by Samuel Beckett
directed by serge noyelle
with marion coutris, noël vergès
Created in Marseille, théâtre NoNo May 16th – June 8th 2013
« A great showing of Beckett in Marseille. It's mainly through Marion Coutris's rendition of Winnie that everything changes. In contrast to her predecessors, she's a vivid, lively, energetic and clear-headed woman. This lends to hearing the entire text unravel in memories and emotions with a full vibrato. It becomes a fighting song, a moment of extraordinary clarity where formerly there had only been the mind's darkness. A marvel!
Gilles Costaz WT.
« A stirring Winnie at NoNo Theatre, Marion Coutris gives real intensity to the character. The phrasing and rhythm she uses to build the monologue retain all the mystery and ambiguity of this beautiful (and difficult) text whilst giving it great fluidity. Her words fly like butterflies, underlining despair without emphasizing it. Her sunny disposition prevents her from being engulfed by peculiar feelings. She adds a touch of fascinating madness to the part (...). All the aspects of her personality blend in perfectly with this daring palette. »
Olga Bibiloni La Provence.
« Outrageous liberty and uncluttered picture. Marion Coutris tackles the text with a particular intonation, strange at first but very quickly taking the measure of Beckett's particular score. Astonished by the presence of this voice, engraved in the soul, and the lack of theatricality in Beckett's fiction, between silences, repetitions, brief vocal spurts, almost suspenseful...we are quickly bewitched by her mastery of changing tones, from softness to solemnity, from madness to sensuality, from excitement to ecstasy. In this agonizing play where just like in real life you get back on stage day after day, Marion Coutris and Serge Noyelle bring a very personal and atonal virtuosity by taking Beckett's meticulous writing from precision to purity, and from the spectacular to the intimate. »
Gil Chauveau La revue du spectacle.
« With the same freedom with which Winnie awaits her disappearance, the actress adjusts her voice -- tenuous, rough, sensual, high-pitched -- reciting the (fake) monologue slowly, stretching the words and filling the silences, sometimes giving a timely push on the clutch or modulating the pulse to move deeper in between the lines of the text. »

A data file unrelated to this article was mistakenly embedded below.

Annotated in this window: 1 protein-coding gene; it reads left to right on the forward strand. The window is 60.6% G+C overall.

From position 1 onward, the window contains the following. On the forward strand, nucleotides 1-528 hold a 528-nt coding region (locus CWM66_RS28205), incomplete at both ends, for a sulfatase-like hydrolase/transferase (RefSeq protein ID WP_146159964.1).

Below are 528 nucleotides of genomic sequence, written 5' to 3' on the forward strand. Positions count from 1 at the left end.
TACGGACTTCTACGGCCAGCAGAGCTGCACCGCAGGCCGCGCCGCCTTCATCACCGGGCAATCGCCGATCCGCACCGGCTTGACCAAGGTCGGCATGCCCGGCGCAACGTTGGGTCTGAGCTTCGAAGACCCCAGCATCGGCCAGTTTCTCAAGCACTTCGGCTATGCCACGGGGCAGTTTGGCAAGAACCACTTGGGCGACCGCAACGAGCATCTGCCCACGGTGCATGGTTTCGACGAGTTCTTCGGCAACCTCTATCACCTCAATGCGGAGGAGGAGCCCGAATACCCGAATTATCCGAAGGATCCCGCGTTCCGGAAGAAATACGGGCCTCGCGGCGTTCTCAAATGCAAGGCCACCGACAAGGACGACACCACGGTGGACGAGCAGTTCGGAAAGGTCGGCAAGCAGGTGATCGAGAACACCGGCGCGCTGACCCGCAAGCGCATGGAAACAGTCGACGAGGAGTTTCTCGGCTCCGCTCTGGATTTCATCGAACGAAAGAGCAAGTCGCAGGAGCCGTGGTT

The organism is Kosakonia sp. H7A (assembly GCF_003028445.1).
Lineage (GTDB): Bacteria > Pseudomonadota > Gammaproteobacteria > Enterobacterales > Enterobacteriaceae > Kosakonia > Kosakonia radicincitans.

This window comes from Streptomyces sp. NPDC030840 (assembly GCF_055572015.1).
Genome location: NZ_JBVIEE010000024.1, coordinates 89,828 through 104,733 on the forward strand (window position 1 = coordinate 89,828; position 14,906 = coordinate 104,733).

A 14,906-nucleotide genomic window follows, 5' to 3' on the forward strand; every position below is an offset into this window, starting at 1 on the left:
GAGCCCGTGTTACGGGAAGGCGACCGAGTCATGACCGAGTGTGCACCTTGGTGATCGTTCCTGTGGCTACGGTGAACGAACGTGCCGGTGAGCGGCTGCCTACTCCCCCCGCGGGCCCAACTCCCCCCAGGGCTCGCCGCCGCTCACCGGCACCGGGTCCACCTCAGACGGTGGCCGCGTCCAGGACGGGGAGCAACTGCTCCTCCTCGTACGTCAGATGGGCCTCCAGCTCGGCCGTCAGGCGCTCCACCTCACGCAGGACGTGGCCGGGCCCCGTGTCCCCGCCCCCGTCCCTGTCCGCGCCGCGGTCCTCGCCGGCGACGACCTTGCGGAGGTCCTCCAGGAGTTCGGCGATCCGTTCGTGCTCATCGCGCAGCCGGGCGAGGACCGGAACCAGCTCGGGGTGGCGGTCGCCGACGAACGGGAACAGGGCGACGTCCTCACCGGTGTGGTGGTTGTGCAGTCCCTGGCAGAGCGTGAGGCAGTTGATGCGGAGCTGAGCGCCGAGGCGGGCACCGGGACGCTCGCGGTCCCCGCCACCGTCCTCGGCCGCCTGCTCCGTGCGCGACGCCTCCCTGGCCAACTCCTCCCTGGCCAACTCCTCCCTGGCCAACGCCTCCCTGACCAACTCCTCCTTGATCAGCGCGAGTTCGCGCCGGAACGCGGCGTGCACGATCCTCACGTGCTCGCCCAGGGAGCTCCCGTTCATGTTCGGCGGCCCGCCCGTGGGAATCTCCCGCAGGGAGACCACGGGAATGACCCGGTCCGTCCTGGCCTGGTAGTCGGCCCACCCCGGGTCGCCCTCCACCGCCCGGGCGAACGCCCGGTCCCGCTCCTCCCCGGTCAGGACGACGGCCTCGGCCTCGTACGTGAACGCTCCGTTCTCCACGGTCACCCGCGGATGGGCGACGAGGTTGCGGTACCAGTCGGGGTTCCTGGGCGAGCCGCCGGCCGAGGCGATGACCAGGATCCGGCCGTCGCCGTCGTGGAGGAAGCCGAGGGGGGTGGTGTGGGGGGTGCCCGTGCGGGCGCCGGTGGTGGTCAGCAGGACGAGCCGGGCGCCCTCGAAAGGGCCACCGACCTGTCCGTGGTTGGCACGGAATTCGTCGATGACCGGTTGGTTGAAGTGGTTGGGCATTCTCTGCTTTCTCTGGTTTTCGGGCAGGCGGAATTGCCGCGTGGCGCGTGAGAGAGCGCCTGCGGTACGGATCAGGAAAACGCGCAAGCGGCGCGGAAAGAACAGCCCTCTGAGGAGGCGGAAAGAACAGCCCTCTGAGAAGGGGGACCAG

Marie Godfrin-Guidicelli Zibeline.
« A totally desperate play indeed, but blazing like a haïku. Serge Noyelle's stage set is visually very powerful. And Marion Coutris, playing Winnie, lifts her parasol, grabs her big black handbag and narrates, digresses, hesitates, as if she waere already far away. She hails her companion endlessly, expressing a love all the more pathetic that, alas, forgetfulness and destruction have gnawed away at completely. If the syntax and grammar highlight the overwhelming deconstruction of the text, the timing will emphasize the musical coherence of the performance. Comfortably seated on deck chairs, the audience contemplate the stage and hear a shredded prose, dream about this parable of existential nonsense. »
Pierre Corcos Verso.
« The director has staged 'Oh les beaux jours' like a minimalist painting, confronting the main elements of self-representation. Love and solitude. Regret and ignorance. Marion Coutris plays the part of Winnie with deep detachment but implicates her personality so much that it's almost disturbing. From her pedestal, her monologue creates instant intimacy with the audience. (...) a bubbling of elations and separations. Marion Coutris brings a corpse digested by the earth out of oblivion. Linking tragedy with poetry, a curtesy bow enhances the actress' performance. »
Philippe Delhumeau La Théâtrothèque.
About Happy Days
We witness, incredulous, a woman's slow disappearance, who in spite of being swallowed by the earth, is unfettered by melancholy to tell us about Life. And this is done with a comical agility. A kind of grotesque grace. Full of brilliance and happy desperation.
In "Oh les beaux jours" Winnie is certainly Beckett's feminine counterpart, his theatrical double. An awkward and constrained body expressing itself nonetheless in a free speech. Telling only about herself, emptying out her thoughts in bits and pieces.
Both comical and tragic, Winnie, a puppet at the top of a hill, a material girl in the true meaning of the word, strives to fill her day with insignificant and vital achievements.
Words and silences write a haunting musical score. A kind of trance.
In 1961, Samuel Beckett (En attendant Godot, Fin de partie, Acte sans paroles, La dernière bande) created veritable mayhem in the world of theater in Paris, London, New York and Berlin when he wrote Happy Days (translated into French in 1963 with the title Oh les beaux jours).
From that moment on, theater no longer needed to tell a story, to make its characters realistic; it could simply stage the human condition and thereby suggest that humankind is mainly made up of words and sentences, of questions that invent a very personal journey into the heart of a forever strange cosmogony in which a being faces his inner self and the assaults of reality, the nihilism of material and innocence, the joy of being part of the world and the pain of living intertwined, inseparable.
These dislocated sayings always hit the spot because Beckett's language never indulges in compromise, softness or arrogance; these broken up words become essential, they fascinate and resonate and devour space and time, weaving a large canvas and becoming a sort of soundboard for one's imagination.
The play was staged by Roger Blin and starred Madeleine Renaud. The play had immediate success and was considered to be controversial. The role of Winnie has remained the actress's most significant role.